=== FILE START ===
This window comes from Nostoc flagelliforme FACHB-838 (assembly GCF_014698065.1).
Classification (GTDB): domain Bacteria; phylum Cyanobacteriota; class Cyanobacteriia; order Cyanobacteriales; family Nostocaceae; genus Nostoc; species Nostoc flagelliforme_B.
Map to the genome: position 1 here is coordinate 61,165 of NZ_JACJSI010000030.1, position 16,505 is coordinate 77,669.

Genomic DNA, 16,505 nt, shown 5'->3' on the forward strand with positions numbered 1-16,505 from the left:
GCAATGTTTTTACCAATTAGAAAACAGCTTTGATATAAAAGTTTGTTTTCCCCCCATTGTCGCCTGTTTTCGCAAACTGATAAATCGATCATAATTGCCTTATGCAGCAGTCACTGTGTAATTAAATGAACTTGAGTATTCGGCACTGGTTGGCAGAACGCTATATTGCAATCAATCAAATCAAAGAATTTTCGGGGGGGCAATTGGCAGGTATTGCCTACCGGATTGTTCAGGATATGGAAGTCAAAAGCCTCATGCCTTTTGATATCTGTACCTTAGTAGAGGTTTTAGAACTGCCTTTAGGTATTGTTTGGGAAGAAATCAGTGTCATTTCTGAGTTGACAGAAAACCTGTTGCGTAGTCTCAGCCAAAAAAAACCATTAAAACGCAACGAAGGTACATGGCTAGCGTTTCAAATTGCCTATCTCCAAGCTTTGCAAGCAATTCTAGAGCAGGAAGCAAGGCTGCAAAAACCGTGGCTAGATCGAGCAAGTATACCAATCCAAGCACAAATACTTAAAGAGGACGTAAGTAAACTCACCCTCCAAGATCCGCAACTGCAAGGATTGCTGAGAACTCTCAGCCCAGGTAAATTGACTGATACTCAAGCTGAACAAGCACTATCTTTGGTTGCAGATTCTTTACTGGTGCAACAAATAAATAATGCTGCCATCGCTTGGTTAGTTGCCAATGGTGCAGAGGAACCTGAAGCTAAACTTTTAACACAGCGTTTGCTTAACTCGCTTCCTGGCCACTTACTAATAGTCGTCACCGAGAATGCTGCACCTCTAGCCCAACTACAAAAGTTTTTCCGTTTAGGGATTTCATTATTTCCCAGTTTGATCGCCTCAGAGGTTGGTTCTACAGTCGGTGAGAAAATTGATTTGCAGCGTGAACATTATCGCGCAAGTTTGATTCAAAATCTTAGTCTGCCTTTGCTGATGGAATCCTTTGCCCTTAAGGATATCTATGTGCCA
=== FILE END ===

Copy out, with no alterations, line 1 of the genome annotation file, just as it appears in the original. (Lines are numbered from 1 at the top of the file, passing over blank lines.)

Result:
This window comes from Nostoc flagelliforme FACHB-838 (assembly GCF_014698065.1).